Lifestyles Of Golf’s Rich And Famous

If you ever wondered how the well-monied golfer lives, SI.com’s Alan Shipnuck profiles the lifestyles of Tour millionaires.

Standing on the pier in the backyard, Koepka offered a guided tour of the Tour pros clustered along the water: Rickie Fowler’s old house, Steve Marino’s place, Davis Love’s spread. Directly across the water was the house Johnson paid $4.5 million for years ago, but has since outgrown; a few bends down the Intracoastal he and fiancée Paulina Gretzky are now building from the ground up their own Xanadu, a project that has been ongoing for more than a year and still has a ways to go. Dustin, how many square feet will it be?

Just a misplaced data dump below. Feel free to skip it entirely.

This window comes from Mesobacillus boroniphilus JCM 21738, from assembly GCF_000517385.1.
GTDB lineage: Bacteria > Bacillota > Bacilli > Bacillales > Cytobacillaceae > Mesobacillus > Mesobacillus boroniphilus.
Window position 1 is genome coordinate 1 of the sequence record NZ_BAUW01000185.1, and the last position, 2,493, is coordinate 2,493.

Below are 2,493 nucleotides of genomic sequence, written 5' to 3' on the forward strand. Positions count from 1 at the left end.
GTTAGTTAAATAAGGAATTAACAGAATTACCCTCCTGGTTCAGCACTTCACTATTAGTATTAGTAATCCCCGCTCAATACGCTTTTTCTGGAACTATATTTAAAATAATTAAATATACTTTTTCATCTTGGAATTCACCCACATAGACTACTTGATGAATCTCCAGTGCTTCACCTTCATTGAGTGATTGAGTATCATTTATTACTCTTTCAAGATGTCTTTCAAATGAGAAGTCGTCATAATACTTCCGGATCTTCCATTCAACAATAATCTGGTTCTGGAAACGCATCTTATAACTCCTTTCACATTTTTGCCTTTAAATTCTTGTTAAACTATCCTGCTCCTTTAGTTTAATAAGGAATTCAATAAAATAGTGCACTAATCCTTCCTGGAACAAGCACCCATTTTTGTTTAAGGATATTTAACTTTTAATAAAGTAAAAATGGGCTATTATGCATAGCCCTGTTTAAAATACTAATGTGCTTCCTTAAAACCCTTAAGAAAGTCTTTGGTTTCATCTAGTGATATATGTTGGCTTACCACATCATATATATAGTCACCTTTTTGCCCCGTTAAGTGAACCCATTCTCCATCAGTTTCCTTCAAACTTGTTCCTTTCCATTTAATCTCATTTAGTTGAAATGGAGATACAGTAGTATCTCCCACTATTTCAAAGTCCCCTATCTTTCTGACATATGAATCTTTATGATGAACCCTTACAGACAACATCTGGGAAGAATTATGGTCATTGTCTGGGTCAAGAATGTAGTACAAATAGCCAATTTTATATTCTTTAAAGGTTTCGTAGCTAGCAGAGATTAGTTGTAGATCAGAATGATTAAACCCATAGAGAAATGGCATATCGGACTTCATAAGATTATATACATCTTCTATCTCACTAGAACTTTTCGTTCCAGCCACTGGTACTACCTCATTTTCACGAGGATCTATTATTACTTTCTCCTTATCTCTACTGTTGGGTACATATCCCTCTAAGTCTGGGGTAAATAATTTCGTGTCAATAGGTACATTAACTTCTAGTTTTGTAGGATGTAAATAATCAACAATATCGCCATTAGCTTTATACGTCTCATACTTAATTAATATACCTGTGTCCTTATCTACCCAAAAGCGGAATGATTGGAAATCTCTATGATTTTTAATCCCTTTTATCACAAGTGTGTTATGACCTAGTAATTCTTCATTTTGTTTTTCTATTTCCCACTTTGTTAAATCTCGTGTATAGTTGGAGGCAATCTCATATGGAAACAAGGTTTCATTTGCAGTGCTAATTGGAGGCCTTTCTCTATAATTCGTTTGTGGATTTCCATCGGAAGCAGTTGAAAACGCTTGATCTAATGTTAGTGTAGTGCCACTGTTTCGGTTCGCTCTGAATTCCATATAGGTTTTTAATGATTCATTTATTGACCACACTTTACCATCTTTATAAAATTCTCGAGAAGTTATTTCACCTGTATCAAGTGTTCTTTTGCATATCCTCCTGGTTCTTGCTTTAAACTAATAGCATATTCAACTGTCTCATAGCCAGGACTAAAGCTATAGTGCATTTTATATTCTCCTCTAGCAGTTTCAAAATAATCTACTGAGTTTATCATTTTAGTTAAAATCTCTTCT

“I don’t know…a lot,” he said.

Johnson said he was most intimately involved in the design of the closets.

“He has probably 30 suits that each cost three, four, five thousand dollars,” says Johnson’s agent David Winkle. “Prada, Dolce & Gabbana, you name it.”

This is the rarified, lemon-scented air where the top pros dwell. Johnson, 33, is the number one player in the world and an average year for him is now $20 million in on- and off-course earnings. Phil Mickelson hasn’t won a tournament since 2013 but his annual haul is roughly twice Johnson’s. Meanwhile, Tiger Woods is approaching $1.5 billion in lifetime earnings. Rory McIlroy is not yet 30 but is already worth hundreds of millions of dollars, and in a moment of candor once said the $10 million bonus paid to the FedEx Cup champ no longer piques his interest.s